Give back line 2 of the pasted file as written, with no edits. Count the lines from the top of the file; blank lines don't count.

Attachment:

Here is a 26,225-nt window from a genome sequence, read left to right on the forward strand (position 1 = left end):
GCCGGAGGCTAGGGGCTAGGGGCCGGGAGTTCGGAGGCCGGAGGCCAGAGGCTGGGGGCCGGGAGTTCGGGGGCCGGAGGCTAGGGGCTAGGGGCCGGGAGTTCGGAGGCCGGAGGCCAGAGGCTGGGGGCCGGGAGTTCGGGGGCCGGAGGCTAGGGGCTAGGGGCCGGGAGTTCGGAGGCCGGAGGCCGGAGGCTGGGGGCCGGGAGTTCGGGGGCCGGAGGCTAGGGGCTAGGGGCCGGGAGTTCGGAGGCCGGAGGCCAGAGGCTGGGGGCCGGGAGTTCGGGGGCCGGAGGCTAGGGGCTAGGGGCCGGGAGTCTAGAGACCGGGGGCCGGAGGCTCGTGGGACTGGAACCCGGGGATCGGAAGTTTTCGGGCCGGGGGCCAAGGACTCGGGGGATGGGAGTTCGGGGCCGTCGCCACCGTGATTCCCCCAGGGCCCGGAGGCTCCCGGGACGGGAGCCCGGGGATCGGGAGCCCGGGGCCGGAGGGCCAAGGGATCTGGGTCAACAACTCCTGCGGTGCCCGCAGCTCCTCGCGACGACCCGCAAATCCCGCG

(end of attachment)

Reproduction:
GCCGGAGGCTAGGGGCTAGGGGCCGGGAGTTCGGAGGCCGGAGGCCAGAGGCTGGGGGCCGGGAGTTCGGGGGCCGGAGGCTAGGGGCTAGGGGCCGGGAGTTCGGAGGCCGGAGGCCAGAGGCTGGGGGCCGGGAGTTCGGGGGCCGGAGGCTAGGGGCTAGGGGCCGGGAGTTCGGAGGCCGGAGGCCGGAGGCTGGGGGCCGGGAGTTCGGGGGCCGGAGGCTAGGGGCTAGGGGCCGGGAGTTCGGAGGCCGGAGGCCAGAGGCTGGGGGCCGGGAGTTCGGGGGCCGGAGGCTAGGGGCTAGGGGCCGGGAGTCTAGAGACCGGGGGCCGGAGGCTCGTGGGACTGGAACCCGGGGATCGGAAGTTTTCGGGCCGGGGGCCAAGGACTCGGGGGATGGGAGTTCGGGGCCGTCGCCACCGTGATTCCCCCAGGGCCCGGAGGCTCCCGGGACGGGAGCCCGGGGATCGGGAGCCCGGGGCCGGAGGGCCAAGGGATCTGGGTCAACAACTCCTGCGGTGCCCGCAGCTCCTCGCGACGACCCGCAAATCCCGCG